This statement is a combination of A Joint Position Statement on ICU Overflow Patients and A Position Statement for Medical-Surgical Overflow Patients in the Postanesthesia Care Unit and Ambulatory Surgery Unit. The modified statement was presented for the 2019-2020 Standards and, as such, was endorsed by a vote of the ASPAN Board of Directors on April 28, 2018, in Anaheim, California, and approved by a vote of the ASPAN Representative Assembly on April 29, 2018, in Anaheim, California.
This Position Statement was reviewed and updated at the October 2019 meeting of the Standards and Guidelines Strategic Work Team in Dallas, Texas.
1 Lalani S.B., Ali F., Kanji Z. Prolonged-stay patients in the PACU: A review of the literature. J Perianesth Nurs. 2013. ;28(3):151–155. doi:10.1016/j.jopan.2012.06.009. 23711311.
2 American Society of PeriAnesthesia Nurses. Practice recommendation 1: patient classification/recommended staffing guidelines. In: 2019-2020 Perianesthesia Nursing Standards, Practice Recommendations and Interpretive Statements. ASPAN; 2018.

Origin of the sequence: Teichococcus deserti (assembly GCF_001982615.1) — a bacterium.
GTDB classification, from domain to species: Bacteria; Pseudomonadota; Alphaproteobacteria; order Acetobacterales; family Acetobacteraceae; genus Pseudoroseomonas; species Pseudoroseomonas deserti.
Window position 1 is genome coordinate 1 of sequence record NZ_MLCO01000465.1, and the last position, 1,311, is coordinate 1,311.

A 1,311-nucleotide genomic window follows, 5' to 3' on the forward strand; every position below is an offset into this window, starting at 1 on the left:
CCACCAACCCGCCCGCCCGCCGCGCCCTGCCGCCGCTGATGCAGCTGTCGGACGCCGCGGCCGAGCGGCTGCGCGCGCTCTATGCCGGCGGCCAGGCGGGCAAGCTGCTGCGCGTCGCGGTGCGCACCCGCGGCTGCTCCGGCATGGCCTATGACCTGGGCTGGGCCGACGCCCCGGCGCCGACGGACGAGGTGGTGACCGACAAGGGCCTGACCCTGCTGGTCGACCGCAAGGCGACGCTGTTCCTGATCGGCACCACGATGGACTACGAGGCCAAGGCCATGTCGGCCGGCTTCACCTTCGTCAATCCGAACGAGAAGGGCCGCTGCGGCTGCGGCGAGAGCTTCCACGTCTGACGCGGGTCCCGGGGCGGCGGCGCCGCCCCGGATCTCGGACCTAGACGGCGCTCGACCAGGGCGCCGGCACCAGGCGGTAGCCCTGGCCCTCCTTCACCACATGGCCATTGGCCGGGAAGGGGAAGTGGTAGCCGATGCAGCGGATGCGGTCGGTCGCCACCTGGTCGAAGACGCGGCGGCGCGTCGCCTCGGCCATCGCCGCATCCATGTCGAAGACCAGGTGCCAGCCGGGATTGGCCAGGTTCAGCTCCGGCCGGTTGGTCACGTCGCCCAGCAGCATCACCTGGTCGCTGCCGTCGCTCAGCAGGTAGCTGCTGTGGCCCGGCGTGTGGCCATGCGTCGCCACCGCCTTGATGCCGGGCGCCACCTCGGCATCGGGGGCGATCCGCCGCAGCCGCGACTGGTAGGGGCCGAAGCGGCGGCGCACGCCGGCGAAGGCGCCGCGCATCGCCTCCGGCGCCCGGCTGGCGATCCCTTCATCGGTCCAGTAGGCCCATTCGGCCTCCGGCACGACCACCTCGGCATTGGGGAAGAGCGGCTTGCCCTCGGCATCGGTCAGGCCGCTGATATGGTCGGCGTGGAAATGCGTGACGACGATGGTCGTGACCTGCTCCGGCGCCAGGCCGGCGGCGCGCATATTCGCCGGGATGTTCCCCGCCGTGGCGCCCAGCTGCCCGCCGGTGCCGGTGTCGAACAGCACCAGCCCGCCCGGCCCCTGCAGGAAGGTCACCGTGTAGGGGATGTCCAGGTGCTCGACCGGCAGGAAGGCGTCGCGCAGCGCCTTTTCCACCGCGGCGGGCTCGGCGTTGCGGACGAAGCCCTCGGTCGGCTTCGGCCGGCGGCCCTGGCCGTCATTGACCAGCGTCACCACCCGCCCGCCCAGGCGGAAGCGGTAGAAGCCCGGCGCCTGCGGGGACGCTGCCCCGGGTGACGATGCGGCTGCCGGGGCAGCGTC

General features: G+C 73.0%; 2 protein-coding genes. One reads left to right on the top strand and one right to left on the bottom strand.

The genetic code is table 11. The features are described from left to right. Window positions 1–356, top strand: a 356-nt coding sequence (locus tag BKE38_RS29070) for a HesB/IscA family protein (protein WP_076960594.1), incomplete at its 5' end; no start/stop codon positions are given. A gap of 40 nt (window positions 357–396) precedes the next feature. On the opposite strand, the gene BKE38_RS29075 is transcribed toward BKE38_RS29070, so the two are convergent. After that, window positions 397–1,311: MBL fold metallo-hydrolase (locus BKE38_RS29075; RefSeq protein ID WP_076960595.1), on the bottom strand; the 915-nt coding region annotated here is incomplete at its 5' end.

3 Clifford T. The ICU patient. J Perianesth Nurs. 2010. ;25(2):114–115. doi:10.1016/j.jopan.2010.01.012. 20359648.
4 Hardin S.R., Kaplow R., eds. Synergy for Clinical Excellence: The AACN Synergy Model for Patient Care. 2nd ed. Jones & Bartlett Learning; 2017.
5 Mamaril M.E., Sullivan E., Clifford T.L., Newhouse R., Windle P.E. Safe staffing for the postanesthesia care unit: weighing the evidence and identifying the gaps. J Perianesth Nurs. 2007. ;22(6):393–399. doi:10.1016/j.jopan.2007.08.007. 18039511.
6 The Joint Commission. The “patient flow standard” and the 4-hour recommendation. Jt Comm Perspect. 2013;33(6):1,3–4.
7 Hegedus M.B. Taking the fear out of postanesthesia care in the intensive care unit. Dimens Crit Care Nurs. 2003. ;22(6):237–244. doi:10.1097/00003465-200311000-00001. 14639111.
2 Barone C.P., Pablo C.S., Barone G.W. Postanesthetic care in the critical care unit. Crit Care Nurse. 2004. ;24(1):38–45. doi:10.4037/ccn2004.24.1.38. 15007891.
3 Kaplow R. Safety of patients transferred from the operating room to the intensive care unit. Crit Care Nurse. 2013. ;33(1):68–70. doi:10.4037/ccn2013866. 23377159.